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SGN Interviews

Interviews with Vincent in the Seattle Gay News

Posted Friday, July 17, 2009 - Volume 37 Issue 29
SGN talks with Gay City Volume 2 editor Vincent Kovar

by Eric Andrews-Katz - SGN Contributing Writer 

PREMIERE Book Launch
July 23, 7 PM
Bailey-Coy Books

Seattle's Gay City has been dedicated to helping promote AIDS awareness since April 1995. Gay City has set its mission to "building a healthy Gay community" and through various resources, including "Gay City University," discussion groups in public forums and by the publishing of its own Gay City anthology and now, Gay City Volume 2, which boasts a list of contributors of local and national talents. With a book launch party at Bailey-Coy (July 23, 7 p.m.), the book's editor, Vincent Kovar, took time to discuss the anthology and the upcoming book launch. 

Eric Andrews-Katz: How did you come to work with Seattle's Gay City? 


Posted Friday, August 20, 2010 - Volume 38 Issue 34
Gay City Vol. 3 brings pulp to life

by Shaun Knittel - SGN Associate Editor 

The third installment of the Gay City Anthologies, Gay City Vol. 3: Re-Pulped, is the hottest yet. Re-Pulped is jam-packed with sensational characters, lurid images, and scandalous storylines inspired by the 'pulp' era of the 20th century.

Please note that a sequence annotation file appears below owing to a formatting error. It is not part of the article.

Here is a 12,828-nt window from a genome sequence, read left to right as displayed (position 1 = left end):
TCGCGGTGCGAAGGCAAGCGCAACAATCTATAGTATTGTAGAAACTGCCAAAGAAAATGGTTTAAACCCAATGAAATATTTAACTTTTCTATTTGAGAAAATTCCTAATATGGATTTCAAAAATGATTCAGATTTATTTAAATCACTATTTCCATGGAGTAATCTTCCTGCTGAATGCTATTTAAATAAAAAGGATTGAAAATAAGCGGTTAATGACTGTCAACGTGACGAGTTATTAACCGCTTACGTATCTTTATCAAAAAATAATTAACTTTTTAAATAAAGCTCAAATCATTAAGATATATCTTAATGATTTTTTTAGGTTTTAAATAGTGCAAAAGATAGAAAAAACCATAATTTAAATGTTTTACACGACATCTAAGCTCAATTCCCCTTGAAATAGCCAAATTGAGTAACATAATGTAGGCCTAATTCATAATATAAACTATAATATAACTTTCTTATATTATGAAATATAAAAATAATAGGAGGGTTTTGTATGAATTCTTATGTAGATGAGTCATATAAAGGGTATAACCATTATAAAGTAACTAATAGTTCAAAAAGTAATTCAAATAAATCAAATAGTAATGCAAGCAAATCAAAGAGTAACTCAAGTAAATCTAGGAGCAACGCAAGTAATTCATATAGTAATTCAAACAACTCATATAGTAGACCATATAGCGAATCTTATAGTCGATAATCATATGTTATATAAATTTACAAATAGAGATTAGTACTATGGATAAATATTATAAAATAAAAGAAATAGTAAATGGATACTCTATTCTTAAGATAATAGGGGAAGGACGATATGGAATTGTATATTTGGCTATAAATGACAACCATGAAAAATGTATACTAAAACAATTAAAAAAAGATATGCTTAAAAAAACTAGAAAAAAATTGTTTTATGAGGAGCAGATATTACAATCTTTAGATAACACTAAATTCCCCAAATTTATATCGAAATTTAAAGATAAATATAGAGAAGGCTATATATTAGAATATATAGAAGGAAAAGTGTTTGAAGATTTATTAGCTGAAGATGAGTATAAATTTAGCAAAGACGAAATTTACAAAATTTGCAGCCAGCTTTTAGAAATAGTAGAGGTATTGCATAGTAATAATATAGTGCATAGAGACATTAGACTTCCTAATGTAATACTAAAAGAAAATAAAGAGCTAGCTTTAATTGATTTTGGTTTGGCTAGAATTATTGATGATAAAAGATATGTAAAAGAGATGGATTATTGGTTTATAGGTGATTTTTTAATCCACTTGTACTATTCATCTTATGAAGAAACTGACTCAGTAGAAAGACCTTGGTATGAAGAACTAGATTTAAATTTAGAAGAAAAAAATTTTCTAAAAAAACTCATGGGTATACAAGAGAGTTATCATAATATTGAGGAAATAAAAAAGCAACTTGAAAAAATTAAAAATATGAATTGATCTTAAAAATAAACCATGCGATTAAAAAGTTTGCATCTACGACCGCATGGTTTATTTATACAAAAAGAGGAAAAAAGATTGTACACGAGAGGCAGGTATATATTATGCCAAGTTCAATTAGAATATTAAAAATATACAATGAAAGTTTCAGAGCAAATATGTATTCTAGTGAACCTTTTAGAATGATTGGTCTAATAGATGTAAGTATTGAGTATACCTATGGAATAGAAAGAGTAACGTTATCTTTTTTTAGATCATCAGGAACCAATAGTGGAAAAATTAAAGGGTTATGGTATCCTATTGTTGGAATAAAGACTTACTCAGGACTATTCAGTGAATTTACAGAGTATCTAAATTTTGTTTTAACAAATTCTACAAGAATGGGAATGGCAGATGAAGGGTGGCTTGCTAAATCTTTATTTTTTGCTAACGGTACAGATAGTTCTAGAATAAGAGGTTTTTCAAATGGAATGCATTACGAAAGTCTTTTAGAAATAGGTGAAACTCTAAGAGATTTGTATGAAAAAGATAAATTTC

'In Re-Pulped, we are reminded that the pulp era was a time when every kid could dream of being a cowboy or a rocket ranger or a sword-wielding swashbuckler,' writes the anthology's editor, Vincent Kovar, in the book's introduction. 'It was a time when all good heroes were, in some way, a little unnatural. Now, by re-pulping the pulps, everyone can dream of having a happy ending.' 

Posted Friday, July 23, 2010 - Volume 38 Issue 30
Pulp fiction - An interview with Vincent Kovar, editor of Re-Pulped

by Eric Andrews-Katz - SGN Contributing Writer 

Gay City Vol. 3: 
launch party
August 21, 7 PM
ElliotT Bay Books

Pulp fiction has been a genre that has fascinated us since its earliest origins. Starting off as a way to whet salacious appetites, the genre has become part of pictures, poetry, and prose. Being just shy of erotic, pulp subjects were often taboo, tantalizing, and exploitative, offering something dangerous and alluring with strong tension - physical, or even sexual. Seattle's Gay City has chosen this forum to collect and release its latest literary contribution: Re-Pulped. 

The Seattle Gay News interviewed Vincent Kovar, editor for the third and latest anthology to come out of Gay City. 

Eric Andrews-Katz: How do you define "pulp" as a genre? 

Vincent Kovar: I've continuously reengaged that question as I developed this anthology. The traditional "pulp" were low-budget affairs, often in magazines, which got the name from the cheap paper they used - paper that was high in wood pulp. I defined pulp as work that came after the [Oscar] Wilde scandal in the U.K. but before Stonewall. The true definition is something visceral; it's a feeling evoked by work that is slightly melodramatic, a bit chewy, guilty, and delicious. 

Andrews-Katz: How does pulp get represented in pictures and poetry?